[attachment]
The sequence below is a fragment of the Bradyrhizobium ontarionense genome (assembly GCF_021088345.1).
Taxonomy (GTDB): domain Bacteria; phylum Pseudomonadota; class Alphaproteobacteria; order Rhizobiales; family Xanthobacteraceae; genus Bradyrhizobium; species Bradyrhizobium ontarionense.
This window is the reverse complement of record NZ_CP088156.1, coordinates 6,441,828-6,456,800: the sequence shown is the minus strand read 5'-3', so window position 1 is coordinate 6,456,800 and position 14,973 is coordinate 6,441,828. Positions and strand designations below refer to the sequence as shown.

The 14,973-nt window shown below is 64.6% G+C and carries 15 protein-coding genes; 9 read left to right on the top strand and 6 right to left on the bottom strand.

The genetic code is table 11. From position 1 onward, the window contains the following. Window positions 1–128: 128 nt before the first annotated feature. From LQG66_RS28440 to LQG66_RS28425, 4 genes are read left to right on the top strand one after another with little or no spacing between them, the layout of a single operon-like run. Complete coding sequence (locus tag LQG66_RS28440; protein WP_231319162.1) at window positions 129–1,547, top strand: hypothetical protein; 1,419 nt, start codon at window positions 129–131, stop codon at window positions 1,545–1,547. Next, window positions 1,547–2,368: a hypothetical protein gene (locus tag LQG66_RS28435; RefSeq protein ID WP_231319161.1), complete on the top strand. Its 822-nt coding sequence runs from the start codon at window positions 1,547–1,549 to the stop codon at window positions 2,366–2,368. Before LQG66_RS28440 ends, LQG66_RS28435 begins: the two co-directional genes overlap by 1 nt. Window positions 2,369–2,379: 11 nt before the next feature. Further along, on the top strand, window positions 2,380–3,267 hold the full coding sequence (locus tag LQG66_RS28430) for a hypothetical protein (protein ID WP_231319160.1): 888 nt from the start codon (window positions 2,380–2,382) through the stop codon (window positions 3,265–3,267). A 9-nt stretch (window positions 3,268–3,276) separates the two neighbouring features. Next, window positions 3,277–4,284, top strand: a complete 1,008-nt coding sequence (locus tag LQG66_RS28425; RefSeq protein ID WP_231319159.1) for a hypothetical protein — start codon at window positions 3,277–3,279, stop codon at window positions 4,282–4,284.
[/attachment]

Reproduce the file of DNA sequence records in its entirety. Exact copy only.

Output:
The sequence below is a fragment of the Bradyrhizobium ontarionense genome (assembly GCF_021088345.1).
Taxonomy (GTDB): domain Bacteria; phylum Pseudomonadota; class Alphaproteobacteria; order Rhizobiales; family Xanthobacteraceae; genus Bradyrhizobium; species Bradyrhizobium ontarionense.
This window is the reverse complement of record NZ_CP088156.1, coordinates 6,441,828-6,456,800: the sequence shown is the minus strand read 5'-3', so window position 1 is coordinate 6,456,800 and position 14,973 is coordinate 6,441,828. Positions and strand designations below refer to the sequence as shown.

The 14,973-nt window shown below is 64.6% G+C and carries 15 protein-coding genes; 9 read left to right on the top strand and 6 right to left on the bottom strand.

The genetic code is table 11. From position 1 onward, the window contains the following. Window positions 1–128: 128 nt before the first annotated feature. From LQG66_RS28440 to LQG66_RS28425, 4 genes are read left to right on the top strand one after another with little or no spacing between them, the layout of a single operon-like run. Complete coding sequence (locus tag LQG66_RS28440; protein WP_231319162.1) at window positions 129–1,547, top strand: hypothetical protein; 1,419 nt, start codon at window positions 129–131, stop codon at window positions 1,545–1,547. Next, window positions 1,547–2,368: a hypothetical protein gene (locus tag LQG66_RS28435; RefSeq protein ID WP_231319161.1), complete on the top strand. Its 822-nt coding sequence runs from the start codon at window positions 1,547–1,549 to the stop codon at window positions 2,366–2,368. Before LQG66_RS28440 ends, LQG66_RS28435 begins: the two co-directional genes overlap by 1 nt. Window positions 2,369–2,379: 11 nt before the next feature. Further along, on the top strand, window positions 2,380–3,267 hold the full coding sequence (locus tag LQG66_RS28430) for a hypothetical protein (protein ID WP_231319160.1): 888 nt from the start codon (window positions 2,380–2,382) through the stop codon (window positions 3,265–3,267). A 9-nt stretch (window positions 3,268–3,276) separates the two neighbouring features. Next, window positions 3,277–4,284, top strand: a complete 1,008-nt coding sequence (locus tag LQG66_RS28425; RefSeq protein ID WP_231319159.1) for a hypothetical protein — start codon at window positions 3,277–3,279, stop codon at window positions 4,282–4,284.